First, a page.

Digitalization driving surge in operational technology roles as firms tackle skills shortages

Tutor and student in front of monitors in ship's engine room simulator
(Image credit: Getty Images)

Digitalization could lead to a host of new operational technology (OT) jobs over the next three years, according to a report from Schneider Electric.

Analysis from the firm showed 45% of industrial organizations believe digital transformation will be a key driver to delivering new roles over the next three years, with seven-in-ten stating this will help reduce long-standing skills shortages.

A report from SCADAfence in 2022 found that 83% of organizations are contending with a significant shortage of trained OT workers, with not enough new workers being trained to meet growing demand.

"Digitalization doesn’t just benefit productivity and overall efficiency. It’s vital for solving some of the people-centric challenges facing industrial businesses," said Ali Haj Fraj, senior vice president, digital factory, industrial automation at Schneider Electric.

"There’s a real opportunity for industrial enterprises to optimize and enhance OT roles. By reducing the time spent on administrative tasks and enabling people to better fulfill their potential, we can solve many of the key challenges facing these businesses and help build a more sustainable future."

While talent acquisition was a key challenge for just over half of those surveyed, more than half said they're optimistic that this can be overcome, with only a quarter saying it still represented a major roadblock.

Six-in-ten believe OT roles will change in the next three years, and nearly three quarters reckon that much of this change will come through the implementation of new technologies, with quality control roles specifically highlighted as an area ripe for jobs growth.

Industrial companies also expect new skills to be needed in areas such as robotics programming and integration, with half stating they have insufficient skills in these domains.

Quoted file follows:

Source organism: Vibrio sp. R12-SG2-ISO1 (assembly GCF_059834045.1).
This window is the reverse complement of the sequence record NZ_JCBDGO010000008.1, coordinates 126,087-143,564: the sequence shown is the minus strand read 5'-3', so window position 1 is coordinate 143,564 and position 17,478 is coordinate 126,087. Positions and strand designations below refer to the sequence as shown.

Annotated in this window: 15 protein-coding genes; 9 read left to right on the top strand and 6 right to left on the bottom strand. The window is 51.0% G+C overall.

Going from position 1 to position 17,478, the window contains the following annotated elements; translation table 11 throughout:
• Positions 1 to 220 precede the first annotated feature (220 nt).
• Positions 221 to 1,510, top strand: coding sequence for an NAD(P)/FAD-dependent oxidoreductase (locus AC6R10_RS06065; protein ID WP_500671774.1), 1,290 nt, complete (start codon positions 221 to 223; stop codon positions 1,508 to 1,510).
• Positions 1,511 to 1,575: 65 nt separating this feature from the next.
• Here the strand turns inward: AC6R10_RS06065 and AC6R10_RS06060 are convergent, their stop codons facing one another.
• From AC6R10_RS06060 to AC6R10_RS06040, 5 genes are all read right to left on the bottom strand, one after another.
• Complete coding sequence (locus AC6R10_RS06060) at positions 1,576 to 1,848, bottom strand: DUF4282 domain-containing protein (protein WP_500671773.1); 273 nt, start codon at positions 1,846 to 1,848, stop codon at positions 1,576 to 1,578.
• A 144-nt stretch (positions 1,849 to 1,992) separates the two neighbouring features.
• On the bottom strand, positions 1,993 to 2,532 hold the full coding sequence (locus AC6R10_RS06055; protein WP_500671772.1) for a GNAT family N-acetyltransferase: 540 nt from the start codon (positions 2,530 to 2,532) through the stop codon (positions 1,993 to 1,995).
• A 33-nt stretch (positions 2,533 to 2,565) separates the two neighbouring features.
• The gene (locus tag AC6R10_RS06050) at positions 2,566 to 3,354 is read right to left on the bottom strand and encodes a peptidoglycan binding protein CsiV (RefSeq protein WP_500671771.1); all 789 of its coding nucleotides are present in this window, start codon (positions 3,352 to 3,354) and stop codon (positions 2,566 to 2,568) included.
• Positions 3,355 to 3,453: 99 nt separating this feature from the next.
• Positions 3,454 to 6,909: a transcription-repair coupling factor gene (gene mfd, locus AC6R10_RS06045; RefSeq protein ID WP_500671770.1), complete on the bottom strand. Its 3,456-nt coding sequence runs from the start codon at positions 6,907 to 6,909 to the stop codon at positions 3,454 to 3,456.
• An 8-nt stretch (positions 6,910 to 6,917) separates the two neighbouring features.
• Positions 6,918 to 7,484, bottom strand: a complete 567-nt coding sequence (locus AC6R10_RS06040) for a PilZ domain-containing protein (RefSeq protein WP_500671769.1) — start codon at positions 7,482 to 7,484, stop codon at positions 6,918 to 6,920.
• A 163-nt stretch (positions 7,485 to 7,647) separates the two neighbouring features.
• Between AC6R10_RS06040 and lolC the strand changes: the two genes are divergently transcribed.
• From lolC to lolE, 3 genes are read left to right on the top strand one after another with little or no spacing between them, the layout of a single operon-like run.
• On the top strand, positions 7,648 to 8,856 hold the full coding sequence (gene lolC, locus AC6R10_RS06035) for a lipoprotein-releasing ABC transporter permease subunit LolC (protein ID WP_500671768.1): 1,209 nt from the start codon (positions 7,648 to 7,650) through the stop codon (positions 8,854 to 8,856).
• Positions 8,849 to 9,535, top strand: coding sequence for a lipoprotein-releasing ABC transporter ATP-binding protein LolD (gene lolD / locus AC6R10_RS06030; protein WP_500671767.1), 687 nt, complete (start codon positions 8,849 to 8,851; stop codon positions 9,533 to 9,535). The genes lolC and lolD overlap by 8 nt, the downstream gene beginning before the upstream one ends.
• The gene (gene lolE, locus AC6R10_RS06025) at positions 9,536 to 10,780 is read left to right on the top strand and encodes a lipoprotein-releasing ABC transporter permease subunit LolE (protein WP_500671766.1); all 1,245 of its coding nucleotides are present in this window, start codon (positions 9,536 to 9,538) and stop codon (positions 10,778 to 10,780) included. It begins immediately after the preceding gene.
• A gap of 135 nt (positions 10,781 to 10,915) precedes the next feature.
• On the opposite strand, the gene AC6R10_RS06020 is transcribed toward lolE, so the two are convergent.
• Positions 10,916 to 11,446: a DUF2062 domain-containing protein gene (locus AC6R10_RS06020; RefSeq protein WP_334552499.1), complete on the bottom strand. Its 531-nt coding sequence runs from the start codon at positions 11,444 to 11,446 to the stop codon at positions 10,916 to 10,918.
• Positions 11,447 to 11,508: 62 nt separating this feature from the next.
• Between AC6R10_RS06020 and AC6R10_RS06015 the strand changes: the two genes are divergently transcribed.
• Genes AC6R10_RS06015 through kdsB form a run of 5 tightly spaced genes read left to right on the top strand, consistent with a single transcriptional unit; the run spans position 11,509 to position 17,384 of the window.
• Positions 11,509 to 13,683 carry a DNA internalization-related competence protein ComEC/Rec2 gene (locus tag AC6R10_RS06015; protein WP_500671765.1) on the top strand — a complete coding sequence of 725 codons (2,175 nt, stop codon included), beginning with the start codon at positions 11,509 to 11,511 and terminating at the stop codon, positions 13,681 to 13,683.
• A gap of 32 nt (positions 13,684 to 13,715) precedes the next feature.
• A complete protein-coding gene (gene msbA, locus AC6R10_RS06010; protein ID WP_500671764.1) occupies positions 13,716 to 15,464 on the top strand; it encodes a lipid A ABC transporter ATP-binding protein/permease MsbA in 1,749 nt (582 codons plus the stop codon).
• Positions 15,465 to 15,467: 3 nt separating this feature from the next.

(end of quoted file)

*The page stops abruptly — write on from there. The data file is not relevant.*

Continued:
Other skills areas expected to witness growth include data processing, visualization, and analytics, where more than three-in-ten say they have no or insufficient skills.

AI and digital twins unlocking new opportunities

Schneider Electric’s study showed that sustainability goals and advanced technologies, such as AI and digital twins, are becoming more embedded within the workforce. 

The research found that around half believe increasing requirements for industrial companies to meet environmental and social sustainability goals will require a 'significant extension' of existing job roles.


Whitepaper cover with two colleagues at workstations with one wearing headphones and reading, and digital IT icons behind them

(Image credit: Zscaler)

Distinguish the difference between file-based threats fact and fiction  


However, while the respondents said they are prioritizing investment in data processing, visualization, and analytics, robotics programming and integration is only a medium priority for almost half.

"The changing nature of the industrial workforce is, and will increasingly, necessitate investment in digitalization to empower staff and improve productivity and efficiency," said Alex West, senior principal analyst, industrial IoT and sustainability at Omdia, which carried out the survey.

"If they don’t, the broader and more serious longer-term impact will be on innovation and an inability to mitigate talent shortages."

Emma Woollacott

Emma Woollacott is a freelance journalist writing for publications including the BBC, Private Eye, Forbes, Raconteur and specialist technology titles.